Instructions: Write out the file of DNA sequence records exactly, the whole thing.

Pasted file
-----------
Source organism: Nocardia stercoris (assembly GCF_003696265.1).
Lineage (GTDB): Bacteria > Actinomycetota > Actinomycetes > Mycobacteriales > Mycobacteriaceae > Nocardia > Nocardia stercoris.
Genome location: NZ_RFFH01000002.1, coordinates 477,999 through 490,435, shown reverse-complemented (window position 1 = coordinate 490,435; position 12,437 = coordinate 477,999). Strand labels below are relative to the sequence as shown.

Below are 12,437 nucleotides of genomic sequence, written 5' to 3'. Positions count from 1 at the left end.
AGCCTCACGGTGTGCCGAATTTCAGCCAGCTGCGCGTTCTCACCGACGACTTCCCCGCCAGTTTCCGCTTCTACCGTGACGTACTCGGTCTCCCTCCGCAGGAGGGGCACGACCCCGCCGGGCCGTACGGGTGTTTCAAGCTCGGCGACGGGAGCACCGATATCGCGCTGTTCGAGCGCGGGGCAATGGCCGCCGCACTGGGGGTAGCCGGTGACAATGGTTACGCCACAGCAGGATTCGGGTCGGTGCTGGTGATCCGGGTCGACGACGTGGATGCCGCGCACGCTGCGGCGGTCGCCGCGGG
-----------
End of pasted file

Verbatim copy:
Source organism: Nocardia stercoris (assembly GCF_003696265.1).
Lineage (GTDB): Bacteria > Actinomycetota > Actinomycetes > Mycobacteriales > Mycobacteriaceae > Nocardia > Nocardia stercoris.
Genome location: NZ_RFFH01000002.1, coordinates 477,999 through 490,435, shown reverse-complemented (window position 1 = coordinate 490,435; position 12,437 = coordinate 477,999). Strand labels below are relative to the sequence as shown.

Below are 12,437 nucleotides of genomic sequence, written 5' to 3'. Positions count from 1 at the left end.
AGCCTCACGGTGTGCCGAATTTCAGCCAGCTGCGCGTTCTCACCGACGACTTCCCCGCCAGTTTCCGCTTCTACCGTGACGTACTCGGTCTCCCTCCGCAGGAGGGGCACGACCCCGCCGGGCCGTACGGGTGTTTCAAGCTCGGCGACGGGAGCACCGATATCGCGCTGTTCGAGCGCGGGGCAATGGCCGCCGCACTGGGGGTAGCCGGTGACAATGGTTACGCCACAGCAGGATTCGGGTCGGTGCTGGTGATCCGGGTCGACGACGTGGATGCCGCGCACGCTGCGGCGGTCGCCGCGGG